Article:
Starvation is a severe reduction in vitamin, nutrient, and energy intake, and is the most extreme form of malnutrition. In humans, prolonged starvation (in excess of 1-2 months) causes permanent organ damage, and may eventually result in death.
According to the Food and Agriculture Organization of the United Nations, more than 25,000 people die of starvation every day, more than 800 million people are chronically undernourished.
Every 5 seconds a child dies from starvation.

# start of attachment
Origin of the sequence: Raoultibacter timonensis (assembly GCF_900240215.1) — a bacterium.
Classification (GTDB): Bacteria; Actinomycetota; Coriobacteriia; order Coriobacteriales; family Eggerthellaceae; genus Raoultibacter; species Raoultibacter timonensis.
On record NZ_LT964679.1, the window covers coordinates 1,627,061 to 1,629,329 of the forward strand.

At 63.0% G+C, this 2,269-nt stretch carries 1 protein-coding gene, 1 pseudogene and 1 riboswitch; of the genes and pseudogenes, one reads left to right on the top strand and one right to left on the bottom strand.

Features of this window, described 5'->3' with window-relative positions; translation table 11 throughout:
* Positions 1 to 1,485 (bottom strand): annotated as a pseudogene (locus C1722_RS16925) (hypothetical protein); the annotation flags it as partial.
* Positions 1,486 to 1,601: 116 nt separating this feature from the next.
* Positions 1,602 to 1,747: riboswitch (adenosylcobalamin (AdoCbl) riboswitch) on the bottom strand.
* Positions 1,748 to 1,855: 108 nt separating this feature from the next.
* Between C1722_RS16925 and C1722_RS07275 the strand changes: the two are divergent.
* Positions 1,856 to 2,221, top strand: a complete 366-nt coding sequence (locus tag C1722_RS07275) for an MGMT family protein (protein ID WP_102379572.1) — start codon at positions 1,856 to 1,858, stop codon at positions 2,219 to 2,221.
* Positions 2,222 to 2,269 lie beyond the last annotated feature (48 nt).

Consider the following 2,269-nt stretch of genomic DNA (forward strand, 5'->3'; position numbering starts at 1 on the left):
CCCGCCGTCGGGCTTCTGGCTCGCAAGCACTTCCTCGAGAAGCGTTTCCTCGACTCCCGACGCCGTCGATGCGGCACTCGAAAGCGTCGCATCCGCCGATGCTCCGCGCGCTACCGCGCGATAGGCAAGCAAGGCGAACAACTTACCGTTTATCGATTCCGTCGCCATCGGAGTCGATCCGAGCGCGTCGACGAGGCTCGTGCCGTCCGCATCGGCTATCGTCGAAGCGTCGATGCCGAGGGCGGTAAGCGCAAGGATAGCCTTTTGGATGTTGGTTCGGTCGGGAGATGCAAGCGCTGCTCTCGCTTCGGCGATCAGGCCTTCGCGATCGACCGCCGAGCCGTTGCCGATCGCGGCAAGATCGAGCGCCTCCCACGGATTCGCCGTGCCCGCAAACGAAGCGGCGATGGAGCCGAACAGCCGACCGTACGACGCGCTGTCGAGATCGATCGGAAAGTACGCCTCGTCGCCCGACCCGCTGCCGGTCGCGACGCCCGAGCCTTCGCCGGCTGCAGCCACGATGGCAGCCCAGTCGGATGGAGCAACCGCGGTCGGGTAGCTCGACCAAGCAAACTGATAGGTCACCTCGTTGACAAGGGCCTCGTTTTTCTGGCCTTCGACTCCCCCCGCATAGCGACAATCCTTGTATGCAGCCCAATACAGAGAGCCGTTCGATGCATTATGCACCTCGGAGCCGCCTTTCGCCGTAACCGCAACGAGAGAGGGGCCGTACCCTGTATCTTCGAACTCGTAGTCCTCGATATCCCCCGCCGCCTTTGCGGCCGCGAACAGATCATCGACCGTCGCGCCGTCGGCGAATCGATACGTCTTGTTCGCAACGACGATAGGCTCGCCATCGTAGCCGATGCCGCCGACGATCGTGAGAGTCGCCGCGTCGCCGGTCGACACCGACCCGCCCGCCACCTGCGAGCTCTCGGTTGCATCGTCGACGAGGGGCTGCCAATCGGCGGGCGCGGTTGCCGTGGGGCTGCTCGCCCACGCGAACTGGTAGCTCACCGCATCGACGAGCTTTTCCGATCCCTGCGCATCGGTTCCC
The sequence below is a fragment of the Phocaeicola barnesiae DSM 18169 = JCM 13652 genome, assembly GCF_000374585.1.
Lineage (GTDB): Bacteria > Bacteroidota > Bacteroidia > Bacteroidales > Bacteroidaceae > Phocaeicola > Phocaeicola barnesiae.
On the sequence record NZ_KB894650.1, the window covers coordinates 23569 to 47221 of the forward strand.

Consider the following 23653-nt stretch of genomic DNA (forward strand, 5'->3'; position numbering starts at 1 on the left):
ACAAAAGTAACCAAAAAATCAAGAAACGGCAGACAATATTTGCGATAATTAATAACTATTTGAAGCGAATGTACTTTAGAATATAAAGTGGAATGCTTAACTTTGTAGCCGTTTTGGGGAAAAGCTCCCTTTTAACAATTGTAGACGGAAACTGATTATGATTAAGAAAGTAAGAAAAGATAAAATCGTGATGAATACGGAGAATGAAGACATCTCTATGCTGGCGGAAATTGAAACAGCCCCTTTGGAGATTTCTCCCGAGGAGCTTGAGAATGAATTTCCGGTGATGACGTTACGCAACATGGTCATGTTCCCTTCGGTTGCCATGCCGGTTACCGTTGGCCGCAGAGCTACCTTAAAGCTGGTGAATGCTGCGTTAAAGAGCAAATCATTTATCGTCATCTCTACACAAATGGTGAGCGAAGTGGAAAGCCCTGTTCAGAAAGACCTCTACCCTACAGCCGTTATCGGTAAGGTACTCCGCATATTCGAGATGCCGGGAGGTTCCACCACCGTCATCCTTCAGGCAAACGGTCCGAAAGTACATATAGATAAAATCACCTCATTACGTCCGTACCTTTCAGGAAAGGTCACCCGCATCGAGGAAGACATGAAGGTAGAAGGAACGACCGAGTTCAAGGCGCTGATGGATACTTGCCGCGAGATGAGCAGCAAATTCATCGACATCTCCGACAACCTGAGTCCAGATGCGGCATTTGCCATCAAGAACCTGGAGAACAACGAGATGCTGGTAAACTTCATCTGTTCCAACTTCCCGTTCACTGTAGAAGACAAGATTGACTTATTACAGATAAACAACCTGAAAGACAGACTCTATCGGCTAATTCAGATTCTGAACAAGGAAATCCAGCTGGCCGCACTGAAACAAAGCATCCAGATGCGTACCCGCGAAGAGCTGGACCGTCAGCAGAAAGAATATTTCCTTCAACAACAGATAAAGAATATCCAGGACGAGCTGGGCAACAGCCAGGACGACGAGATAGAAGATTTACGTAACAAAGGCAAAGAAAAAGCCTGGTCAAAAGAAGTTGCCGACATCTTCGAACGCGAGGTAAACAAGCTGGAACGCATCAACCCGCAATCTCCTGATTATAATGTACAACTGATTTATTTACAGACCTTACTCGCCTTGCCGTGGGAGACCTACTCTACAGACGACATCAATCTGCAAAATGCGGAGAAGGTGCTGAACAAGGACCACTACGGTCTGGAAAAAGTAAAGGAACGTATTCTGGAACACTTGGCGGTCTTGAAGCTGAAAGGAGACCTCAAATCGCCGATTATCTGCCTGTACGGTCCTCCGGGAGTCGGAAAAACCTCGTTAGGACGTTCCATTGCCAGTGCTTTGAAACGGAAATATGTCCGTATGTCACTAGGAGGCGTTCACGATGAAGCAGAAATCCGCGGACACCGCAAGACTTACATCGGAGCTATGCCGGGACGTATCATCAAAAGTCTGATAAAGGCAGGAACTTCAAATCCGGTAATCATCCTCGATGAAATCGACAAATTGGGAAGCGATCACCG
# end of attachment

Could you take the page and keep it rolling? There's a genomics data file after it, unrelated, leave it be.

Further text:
Starved individuals lose substantial fat and muscle mass as the body turns to these tissues for energy. The skin's pale and dry appearance attenuates this emaciation.
Vitamin deficiency is common, often resulting in beriberi, pellagra, and scurvy. These diseases collectively may cause diarrhea, skin rashes, edema, and heart failure. Riboflavin deficiency causes anemia. Individuals are often irritable, fatigued, and lethargic as a result.
Starvation is usually treated by slowly increasing food intake until no nutrient deficiencies remain. By this time, the diet of a recovering individual should consist of 5,000 calories and twice the Recommended Dietary Allowance (RDA) of nutrients.